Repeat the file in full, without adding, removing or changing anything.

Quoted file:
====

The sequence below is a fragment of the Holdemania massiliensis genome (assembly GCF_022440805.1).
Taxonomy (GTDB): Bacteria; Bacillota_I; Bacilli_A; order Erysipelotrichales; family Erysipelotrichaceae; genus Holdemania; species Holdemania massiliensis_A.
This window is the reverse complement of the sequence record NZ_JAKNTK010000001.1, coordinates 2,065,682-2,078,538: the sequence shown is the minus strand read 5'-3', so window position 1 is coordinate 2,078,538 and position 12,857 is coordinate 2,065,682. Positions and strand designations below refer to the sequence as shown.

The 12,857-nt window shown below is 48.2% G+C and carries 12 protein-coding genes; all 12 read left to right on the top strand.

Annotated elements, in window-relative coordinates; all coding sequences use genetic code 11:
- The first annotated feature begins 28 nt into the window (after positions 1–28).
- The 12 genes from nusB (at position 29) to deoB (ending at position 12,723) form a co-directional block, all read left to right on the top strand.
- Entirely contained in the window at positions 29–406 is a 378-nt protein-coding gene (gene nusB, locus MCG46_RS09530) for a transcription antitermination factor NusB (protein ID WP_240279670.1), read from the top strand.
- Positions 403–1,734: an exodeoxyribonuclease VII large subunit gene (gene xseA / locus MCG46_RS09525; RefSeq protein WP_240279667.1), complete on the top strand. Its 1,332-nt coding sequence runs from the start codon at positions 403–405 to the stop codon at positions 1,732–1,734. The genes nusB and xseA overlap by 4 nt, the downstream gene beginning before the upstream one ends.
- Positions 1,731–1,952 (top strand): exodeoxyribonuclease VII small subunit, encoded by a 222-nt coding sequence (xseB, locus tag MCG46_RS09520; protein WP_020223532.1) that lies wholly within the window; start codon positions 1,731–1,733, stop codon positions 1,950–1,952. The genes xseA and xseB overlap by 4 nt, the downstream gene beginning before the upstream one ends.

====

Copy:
The sequence below is a fragment of the Holdemania massiliensis genome (assembly GCF_022440805.1).
Taxonomy (GTDB): Bacteria; Bacillota_I; Bacilli_A; order Erysipelotrichales; family Erysipelotrichaceae; genus Holdemania; species Holdemania massiliensis_A.
This window is the reverse complement of the sequence record NZ_JAKNTK010000001.1, coordinates 2,065,682-2,078,538: the sequence shown is the minus strand read 5'-3', so window position 1 is coordinate 2,078,538 and position 12,857 is coordinate 2,065,682. Positions and strand designations below refer to the sequence as shown.

The 12,857-nt window shown below is 48.2% G+C and carries 12 protein-coding genes; all 12 read left to right on the top strand.

Annotated elements, in window-relative coordinates; all coding sequences use genetic code 11:
- The first annotated feature begins 28 nt into the window (after positions 1–28).
- The 12 genes from nusB (at position 29) to deoB (ending at position 12,723) form a co-directional block, all read left to right on the top strand.
- Entirely contained in the window at positions 29–406 is a 378-nt protein-coding gene (gene nusB, locus MCG46_RS09530) for a transcription antitermination factor NusB (protein ID WP_240279670.1), read from the top strand.
- Positions 403–1,734: an exodeoxyribonuclease VII large subunit gene (gene xseA / locus MCG46_RS09525; RefSeq protein WP_240279667.1), complete on the top strand. Its 1,332-nt coding sequence runs from the start codon at positions 403–405 to the stop codon at positions 1,732–1,734. The genes nusB and xseA overlap by 4 nt, the downstream gene beginning before the upstream one ends.
- Positions 1,731–1,952 (top strand): exodeoxyribonuclease VII small subunit, encoded by a 222-nt coding sequence (xseB, locus tag MCG46_RS09520; protein WP_020223532.1) that lies wholly within the window; start codon positions 1,731–1,733, stop codon positions 1,950–1,952. The genes xseA and xseB overlap by 4 nt, the downstream gene beginning before the upstream one ends.